Since Bungou Stray Dogs is a Japanese series, it obviously focuses more on Japanese authors. However, in the second series a group called the Guild is introduced, which is made up of various American and Canadian authors including F. Scott Fitzgerald, Herman Melville and Mark Twain. It’s obvious that the original author put a lot of work into designing characters based around Japanese authors, and so it’s nice to see the same concept applied to people that Western viewers would be more familiar with. By and large, I didn’t really have a problem with this, except for one specific character – Howard Phillips Lovecraft.
|Mind you, the likeness is uncanny.|
I mentioned previously that each character is defined by a number of the original author’s works. However, this is not entirely true for H.P. Lovecraft, who is really only defined by real-life Lovecraft's story The Call of Cthulhu. This is understandable (it was his best-known story, after all), but Lovecraft wrote so much more. We’re talking about a man who wrote about immortal alchemists, murderous cats, portals to hell, murderous penguins, alien cities, murderous fish-people, time-travel, an alien colour, and the Necronomicon. This guy literally wrote the Book of the Dead, so to see him portrayed as ‘the awkward Cthulhu guy’ is a little disappointing. It's not that I don't like his portrayal - in fact, I absolutely love it - but I wish more had been done with him. This complaint actually applies to most of the Guild members, but I’m more annoyed about Lovecraft since I’ve actually read his works.
|Sadly, his skill at making balloon animals out of tentacles needs a bit of work.|
Griping aside, my main point of contention with Bungou Stray Dogs is that a huge amount of characters are introduced, and barely any of them get the screentime they deserve. This is especially bad in the second season, where the appearance of the Guild means that there are another ten characters that join the fight for screentime. This is compounded by the fact that the first third of the second season focuses on an awkwardly-placed (yet interesting and enjoyable) flashback of Dazai’s past, resulting in the Guild arc being compressed into 8 episodes. This means that a lot of moments feel rather rushed, especially the confrontation between Edogawa Ranpo (the Japanese Edgar Allan Poe) and the actual Edgar Allan Poe.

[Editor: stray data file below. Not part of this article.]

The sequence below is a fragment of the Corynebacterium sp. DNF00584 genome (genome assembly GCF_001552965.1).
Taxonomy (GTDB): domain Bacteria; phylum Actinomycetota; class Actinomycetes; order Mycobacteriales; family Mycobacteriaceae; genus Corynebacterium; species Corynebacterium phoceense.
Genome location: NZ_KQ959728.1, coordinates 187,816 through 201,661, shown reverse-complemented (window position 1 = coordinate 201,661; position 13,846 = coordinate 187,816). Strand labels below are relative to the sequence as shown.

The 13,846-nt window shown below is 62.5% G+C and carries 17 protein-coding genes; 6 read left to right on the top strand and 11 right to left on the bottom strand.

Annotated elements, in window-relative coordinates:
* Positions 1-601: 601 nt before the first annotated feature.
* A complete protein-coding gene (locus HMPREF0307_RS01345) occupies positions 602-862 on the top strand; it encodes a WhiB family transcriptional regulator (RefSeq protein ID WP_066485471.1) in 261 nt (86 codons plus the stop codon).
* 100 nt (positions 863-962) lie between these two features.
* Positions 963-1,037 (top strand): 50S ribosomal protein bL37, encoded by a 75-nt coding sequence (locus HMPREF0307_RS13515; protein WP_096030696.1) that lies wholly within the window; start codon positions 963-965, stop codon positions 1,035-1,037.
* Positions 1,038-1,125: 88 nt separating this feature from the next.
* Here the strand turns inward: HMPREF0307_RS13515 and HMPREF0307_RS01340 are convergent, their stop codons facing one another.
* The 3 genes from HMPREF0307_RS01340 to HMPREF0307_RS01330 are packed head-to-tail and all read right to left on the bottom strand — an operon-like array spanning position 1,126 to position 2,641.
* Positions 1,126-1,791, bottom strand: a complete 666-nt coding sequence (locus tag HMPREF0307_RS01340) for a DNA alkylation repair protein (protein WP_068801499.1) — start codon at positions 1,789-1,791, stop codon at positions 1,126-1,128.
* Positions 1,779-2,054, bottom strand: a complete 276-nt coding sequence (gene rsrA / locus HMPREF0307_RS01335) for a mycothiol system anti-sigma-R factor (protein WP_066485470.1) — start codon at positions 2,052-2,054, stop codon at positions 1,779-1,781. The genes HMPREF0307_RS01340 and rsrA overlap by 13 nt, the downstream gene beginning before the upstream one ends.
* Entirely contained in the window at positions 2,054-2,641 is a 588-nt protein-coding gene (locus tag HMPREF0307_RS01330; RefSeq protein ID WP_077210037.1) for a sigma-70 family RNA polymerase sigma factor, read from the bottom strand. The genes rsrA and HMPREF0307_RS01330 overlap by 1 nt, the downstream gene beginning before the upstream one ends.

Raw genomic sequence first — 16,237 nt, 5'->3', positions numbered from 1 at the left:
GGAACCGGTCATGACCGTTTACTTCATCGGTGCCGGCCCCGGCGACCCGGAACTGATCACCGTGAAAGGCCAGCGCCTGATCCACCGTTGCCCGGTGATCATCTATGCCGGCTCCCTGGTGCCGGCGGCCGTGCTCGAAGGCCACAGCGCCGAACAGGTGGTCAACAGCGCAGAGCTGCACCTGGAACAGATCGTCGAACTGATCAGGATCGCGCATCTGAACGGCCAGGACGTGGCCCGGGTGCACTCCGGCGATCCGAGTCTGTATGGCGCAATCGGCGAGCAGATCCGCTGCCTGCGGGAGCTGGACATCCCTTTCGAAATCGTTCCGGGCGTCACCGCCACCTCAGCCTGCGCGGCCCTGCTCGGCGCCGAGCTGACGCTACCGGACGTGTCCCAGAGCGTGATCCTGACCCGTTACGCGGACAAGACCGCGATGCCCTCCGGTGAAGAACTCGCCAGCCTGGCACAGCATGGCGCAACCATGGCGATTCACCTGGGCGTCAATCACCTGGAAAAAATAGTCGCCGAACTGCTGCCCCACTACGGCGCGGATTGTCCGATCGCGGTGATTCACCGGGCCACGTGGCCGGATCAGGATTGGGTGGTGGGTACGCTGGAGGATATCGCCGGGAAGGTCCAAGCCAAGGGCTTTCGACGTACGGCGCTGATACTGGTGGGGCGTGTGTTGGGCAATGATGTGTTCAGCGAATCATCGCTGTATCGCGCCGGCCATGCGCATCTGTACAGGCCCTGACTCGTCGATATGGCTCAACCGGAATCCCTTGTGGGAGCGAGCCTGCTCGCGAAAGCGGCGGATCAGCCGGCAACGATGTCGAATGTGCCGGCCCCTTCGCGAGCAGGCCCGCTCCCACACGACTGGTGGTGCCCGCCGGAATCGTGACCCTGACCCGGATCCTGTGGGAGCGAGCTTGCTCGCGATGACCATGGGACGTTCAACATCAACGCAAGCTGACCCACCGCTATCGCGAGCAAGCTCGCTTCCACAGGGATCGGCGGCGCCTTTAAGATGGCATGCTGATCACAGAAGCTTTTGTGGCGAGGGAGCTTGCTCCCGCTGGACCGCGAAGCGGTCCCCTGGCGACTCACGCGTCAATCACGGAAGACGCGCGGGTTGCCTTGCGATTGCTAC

|Am I the only one getting Shizuo Heiwajima flashbacks?|
Aside from these issues, the series is definitely enjoyable. The animation is good (a few off-model faces are balanced out by awesome fight scenes), as is the soundtrack, with special mention going to the openings and endings, which are all excellent. The interactions between all the characters are both entertaining and touching at times, and the sheer amount of literary references within the series is amazing. If there is to be a third season, my only wishes would be for the pacing to be slowed down somewhat and the secondary characters to get more focus. If those issues are fixed, I’d have no complaints.
|Atsushi, you need to pay attention when Kunikida is teaching you about trigonometric identities!|
Good Things: The insane amount of literary references and allusions.
The interactions between the main characters.
Dazai in particular is an awesome character.
The fights (especially those towards the end of each season) are amazing.
The openings and endings are all brilliant.
Bad Things: Not enough characters get the focus or development they deserve.
Dazai’s flashback was awkwardly-placed and messed up the pacing.
Lovecraft was underused!
Do you have a suggestion for an anime I should review? Let me know in the comments, or submit it to ask.fm/ClayDragon!
|As the newest member, the role of 'cannon fodder' fell squarely on Atsushi's shoulders.|
ClayDragon has finished studying Physics at university, and understands about as much as he did when he started. The main method of contacting him is his Gmail account at firstname.lastname@example.org. He has an ask.fm account at ask.fm/ClayDragon. When not playing games or reading, he can be found with his head in his hands whilst trying in vain to figure out what to do with his life. Before anyone asks; yes, I did check the trigonometric identities to make sure they're correct. They are.